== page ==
Configuration management (CM) is a systems engineering process for establishing and maintaining consistency of a product’s performance, functional, and physical attributes with its requirements, design, and operational information throughout its life. CM is the practice of handling changes systematically so that a system maintains its integrity over time. CM implements the policies, procedures, techniques, and tools that manage, evaluate proposed changes, track the status of changes, and maintain an inventory of system and support documents as the system changes. CM programs and plans provide technical and administrative direction to the development and implementation of the procedures, functions, services, tools, processes, and resources required to successfully develop and support a complex system.
Configuration management represents the one true source of the configuration items. A configuration item is anything that can be configured and that is absolutely necessary for the success of your project. For example, source codes, property files, binaries, servers, and tools can all be configuration items for a software firm.
In fact, the term configuration management means something or another in most industries. If you pick the automotive industry, for example, configuration management could refer to the configuration of the assembly line machines that are instrumental to manufacturing. Another configuration item could be the inventory of various automobile parts, as this would be configured early on in the development process.
In software development and management, configuration management refers to the items that need to be configured and managed in order for the project to be successful.
Configuration management, however, can have many connotations, depending on who’s discussing it. Most people in the software development industry refer to the source code management alone as configuration management. But, there is a whole lot more to configuration than managing source codes when it comes to DevOps.
Process of Configuration
The configuration management process takes into consideration the following broad-set activities:
- Configuration identification — The configuration that needs to be maintained must first be identified. It can either be a manual process, such as maintaining the source code on a common repository or using discovery tools to automatically identify the configuration.
- Configuration control — Once the configuration items are identified, there is no guarantee that it will remain unchanged. In all probability, the configuration is likely to change. Thus, there needs to be an effective mechanism to control the changes that go into the configuration management system. In most configuration management frameworks, the change management process acts as a guardian for controlling the changes to the configuration management system.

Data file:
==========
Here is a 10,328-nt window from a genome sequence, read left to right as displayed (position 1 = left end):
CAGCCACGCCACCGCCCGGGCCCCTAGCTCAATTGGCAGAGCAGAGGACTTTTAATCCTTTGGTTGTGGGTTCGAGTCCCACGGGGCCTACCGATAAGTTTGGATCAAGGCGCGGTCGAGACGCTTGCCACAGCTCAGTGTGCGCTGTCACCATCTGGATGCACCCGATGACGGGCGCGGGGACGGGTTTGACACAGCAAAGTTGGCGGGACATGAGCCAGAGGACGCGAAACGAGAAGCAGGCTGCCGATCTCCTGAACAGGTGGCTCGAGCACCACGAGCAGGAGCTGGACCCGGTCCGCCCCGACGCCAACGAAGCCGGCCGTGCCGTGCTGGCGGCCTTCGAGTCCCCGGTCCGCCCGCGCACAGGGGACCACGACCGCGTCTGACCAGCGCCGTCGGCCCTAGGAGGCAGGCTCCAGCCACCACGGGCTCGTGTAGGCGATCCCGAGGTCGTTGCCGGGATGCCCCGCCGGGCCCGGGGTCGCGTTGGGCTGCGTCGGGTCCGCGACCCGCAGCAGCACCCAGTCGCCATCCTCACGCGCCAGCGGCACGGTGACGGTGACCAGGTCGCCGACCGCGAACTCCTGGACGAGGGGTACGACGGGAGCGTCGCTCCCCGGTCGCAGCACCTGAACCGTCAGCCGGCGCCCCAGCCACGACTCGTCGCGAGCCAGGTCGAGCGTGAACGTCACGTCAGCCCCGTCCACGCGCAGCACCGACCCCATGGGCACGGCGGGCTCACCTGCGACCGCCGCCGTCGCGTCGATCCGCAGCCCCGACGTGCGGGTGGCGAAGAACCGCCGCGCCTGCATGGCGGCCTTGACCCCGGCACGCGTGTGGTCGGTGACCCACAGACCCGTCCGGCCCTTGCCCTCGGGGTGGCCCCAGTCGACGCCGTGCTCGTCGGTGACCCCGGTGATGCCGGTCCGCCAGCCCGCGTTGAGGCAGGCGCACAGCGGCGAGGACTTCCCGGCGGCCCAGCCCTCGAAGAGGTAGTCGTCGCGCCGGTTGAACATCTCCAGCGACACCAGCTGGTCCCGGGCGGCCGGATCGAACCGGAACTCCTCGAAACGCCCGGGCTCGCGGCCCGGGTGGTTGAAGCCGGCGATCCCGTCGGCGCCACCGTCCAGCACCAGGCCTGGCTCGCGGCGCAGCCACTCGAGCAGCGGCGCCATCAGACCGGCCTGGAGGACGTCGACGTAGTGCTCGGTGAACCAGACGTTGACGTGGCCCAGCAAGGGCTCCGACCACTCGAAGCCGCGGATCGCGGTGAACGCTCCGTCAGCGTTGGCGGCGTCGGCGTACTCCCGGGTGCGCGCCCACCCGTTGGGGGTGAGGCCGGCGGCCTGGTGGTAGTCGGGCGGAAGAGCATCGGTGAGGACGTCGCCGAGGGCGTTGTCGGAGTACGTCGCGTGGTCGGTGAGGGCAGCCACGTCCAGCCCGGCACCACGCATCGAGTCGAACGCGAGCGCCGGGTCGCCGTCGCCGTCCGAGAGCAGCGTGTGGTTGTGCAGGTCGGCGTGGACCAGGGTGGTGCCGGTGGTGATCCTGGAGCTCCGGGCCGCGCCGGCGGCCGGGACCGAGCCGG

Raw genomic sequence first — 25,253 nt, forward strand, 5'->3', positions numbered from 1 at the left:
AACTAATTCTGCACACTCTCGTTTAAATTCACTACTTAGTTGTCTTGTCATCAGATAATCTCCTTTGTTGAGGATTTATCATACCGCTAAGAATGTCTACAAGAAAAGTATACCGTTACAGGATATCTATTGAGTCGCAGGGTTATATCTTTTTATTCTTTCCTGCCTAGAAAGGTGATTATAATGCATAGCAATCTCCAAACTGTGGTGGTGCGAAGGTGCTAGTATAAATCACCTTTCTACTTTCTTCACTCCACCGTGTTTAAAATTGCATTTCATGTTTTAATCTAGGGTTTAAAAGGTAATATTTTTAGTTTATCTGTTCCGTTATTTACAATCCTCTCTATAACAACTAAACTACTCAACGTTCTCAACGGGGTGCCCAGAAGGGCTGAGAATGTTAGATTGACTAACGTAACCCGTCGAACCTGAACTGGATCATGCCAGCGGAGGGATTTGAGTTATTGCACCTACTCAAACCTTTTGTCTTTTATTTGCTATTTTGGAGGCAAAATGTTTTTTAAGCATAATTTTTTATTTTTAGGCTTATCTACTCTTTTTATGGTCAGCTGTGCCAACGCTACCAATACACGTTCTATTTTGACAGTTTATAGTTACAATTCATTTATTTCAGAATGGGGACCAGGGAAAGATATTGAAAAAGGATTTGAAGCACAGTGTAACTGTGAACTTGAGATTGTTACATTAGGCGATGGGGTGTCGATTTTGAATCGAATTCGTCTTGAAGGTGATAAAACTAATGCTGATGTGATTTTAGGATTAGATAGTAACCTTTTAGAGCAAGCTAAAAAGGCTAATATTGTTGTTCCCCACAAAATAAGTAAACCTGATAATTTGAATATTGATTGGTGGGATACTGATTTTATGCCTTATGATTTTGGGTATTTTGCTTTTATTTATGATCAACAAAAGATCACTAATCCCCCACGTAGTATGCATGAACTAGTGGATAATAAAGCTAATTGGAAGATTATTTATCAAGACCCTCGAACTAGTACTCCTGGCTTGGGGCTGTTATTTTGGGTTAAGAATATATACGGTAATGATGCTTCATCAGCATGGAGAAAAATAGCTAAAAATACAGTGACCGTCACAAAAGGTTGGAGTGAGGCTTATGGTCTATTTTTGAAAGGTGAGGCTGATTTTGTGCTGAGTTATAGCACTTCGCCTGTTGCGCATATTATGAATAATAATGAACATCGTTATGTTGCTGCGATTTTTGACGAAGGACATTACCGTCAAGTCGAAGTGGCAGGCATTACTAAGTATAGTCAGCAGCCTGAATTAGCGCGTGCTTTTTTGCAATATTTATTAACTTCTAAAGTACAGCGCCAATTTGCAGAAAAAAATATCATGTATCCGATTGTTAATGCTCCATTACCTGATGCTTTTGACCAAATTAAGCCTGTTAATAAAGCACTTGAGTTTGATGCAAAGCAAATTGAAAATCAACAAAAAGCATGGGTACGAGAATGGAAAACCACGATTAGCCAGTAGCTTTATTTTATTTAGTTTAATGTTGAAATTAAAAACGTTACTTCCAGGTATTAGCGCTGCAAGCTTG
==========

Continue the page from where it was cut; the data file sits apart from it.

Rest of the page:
- Configuration audit — Despite there being control mechanisms protecting against changes in configuration, means of bypassing exist. Therefore, configuration audits are necessary to keep an eye on configuration compliance.
CM and DevOps
Configuration management encompasses the practices and tooling to automate the delivery and operation of infrastructure. Configuration management solutions model infrastructure, continually monitor and enforce desired configurations, and automatically remediate any unexpected changes or configuration drift.
DevOps spans across software development and operations phases. Therefore, it is only fitting that configuration management spans across both the areas.
Configuration management in DevOps is coined as “comprehensive configuration management” and is made up of
- Source Code Repository — Used primarily during the development phase. A source code repository is the primary container for all versions of code. Apart from keeping all the code, it generally stores test scripts, build scripts, deployment scripts, and configuration files as well.
- Artifact Repository — Used during the development and operations phases. An artifact repository is a database for storing binaries. Additionally, test data and libraries can be stored on it as well. Whereas a source code repository is meant to store human readable files, an artifact repository stores machine files. Every time a build is successfully run, the binary that gets generated is stored in the Snapshot repository. But not all of them get pushed into production unless the project adopts the Continuous Deployment methodology. The binary that gets pushed into the production is first moved into the Release partition before getting deployed into production.
- Configuration Management Database — Used during the development and operations phases. The CMDB is a repository of various infrastructure devices, applications, databases, and services. The CMDB is particularly useful when you are trying to make a change to any of the applications, databases or servers. CMDB in DevOps is used for environment provisioning.